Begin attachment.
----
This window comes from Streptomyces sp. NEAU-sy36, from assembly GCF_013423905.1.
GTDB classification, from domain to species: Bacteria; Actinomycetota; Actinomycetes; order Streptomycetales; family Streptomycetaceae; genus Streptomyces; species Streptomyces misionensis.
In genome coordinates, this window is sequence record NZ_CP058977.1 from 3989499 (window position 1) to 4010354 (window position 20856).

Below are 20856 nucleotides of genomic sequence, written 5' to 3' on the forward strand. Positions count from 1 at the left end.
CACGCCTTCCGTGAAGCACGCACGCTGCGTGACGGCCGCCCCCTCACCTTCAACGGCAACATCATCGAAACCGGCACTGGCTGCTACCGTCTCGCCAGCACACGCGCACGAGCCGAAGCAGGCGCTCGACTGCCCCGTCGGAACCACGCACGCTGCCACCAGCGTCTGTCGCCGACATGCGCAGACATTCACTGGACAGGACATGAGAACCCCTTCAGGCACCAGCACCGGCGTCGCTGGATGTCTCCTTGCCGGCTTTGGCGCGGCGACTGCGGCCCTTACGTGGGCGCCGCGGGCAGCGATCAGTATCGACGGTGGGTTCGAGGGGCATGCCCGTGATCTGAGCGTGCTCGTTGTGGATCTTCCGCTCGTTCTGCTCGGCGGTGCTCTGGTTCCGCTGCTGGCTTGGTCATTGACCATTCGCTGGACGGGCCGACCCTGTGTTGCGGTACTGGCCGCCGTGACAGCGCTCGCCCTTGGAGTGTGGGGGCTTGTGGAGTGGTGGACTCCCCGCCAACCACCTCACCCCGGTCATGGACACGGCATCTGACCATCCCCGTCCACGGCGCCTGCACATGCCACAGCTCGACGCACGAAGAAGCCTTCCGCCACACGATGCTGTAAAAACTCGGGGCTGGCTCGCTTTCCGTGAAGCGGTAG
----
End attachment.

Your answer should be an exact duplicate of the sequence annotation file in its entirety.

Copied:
This window comes from Streptomyces sp. NEAU-sy36, from assembly GCF_013423905.1.
GTDB classification, from domain to species: Bacteria; Actinomycetota; Actinomycetes; order Streptomycetales; family Streptomycetaceae; genus Streptomyces; species Streptomyces misionensis.
In genome coordinates, this window is sequence record NZ_CP058977.1 from 3989499 (window position 1) to 4010354 (window position 20856).

Below are 20856 nucleotides of genomic sequence, written 5' to 3' on the forward strand. Positions count from 1 at the left end.
CACGCCTTCCGTGAAGCACGCACGCTGCGTGACGGCCGCCCCCTCACCTTCAACGGCAACATCATCGAAACCGGCACTGGCTGCTACCGTCTCGCCAGCACACGCGCACGAGCCGAAGCAGGCGCTCGACTGCCCCGTCGGAACCACGCACGCTGCCACCAGCGTCTGTCGCCGACATGCGCAGACATTCACTGGACAGGACATGAGAACCCCTTCAGGCACCAGCACCGGCGTCGCTGGATGTCTCCTTGCCGGCTTTGGCGCGGCGACTGCGGCCCTTACGTGGGCGCCGCGGGCAGCGATCAGTATCGACGGTGGGTTCGAGGGGCATGCCCGTGATCTGAGCGTGCTCGTTGTGGATCTTCCGCTCGTTCTGCTCGGCGGTGCTCTGGTTCCGCTGCTGGCTTGGTCATTGACCATTCGCTGGACGGGCCGACCCTGTGTTGCGGTACTGGCCGCCGTGACAGCGCTCGCCCTTGGAGTGTGGGGGCTTGTGGAGTGGTGGACTCCCCGCCAACCACCTCACCCCGGTCATGGACACGGCATCTGACCATCCCCGTCCACGGCGCCTGCACATGCCACAGCTCGACGCACGAAGAAGCCTTCCGCCACACGATGCTGTAAAAACTCGGGGCTGGCTCGCTTTCCGTGAAGCGGTAG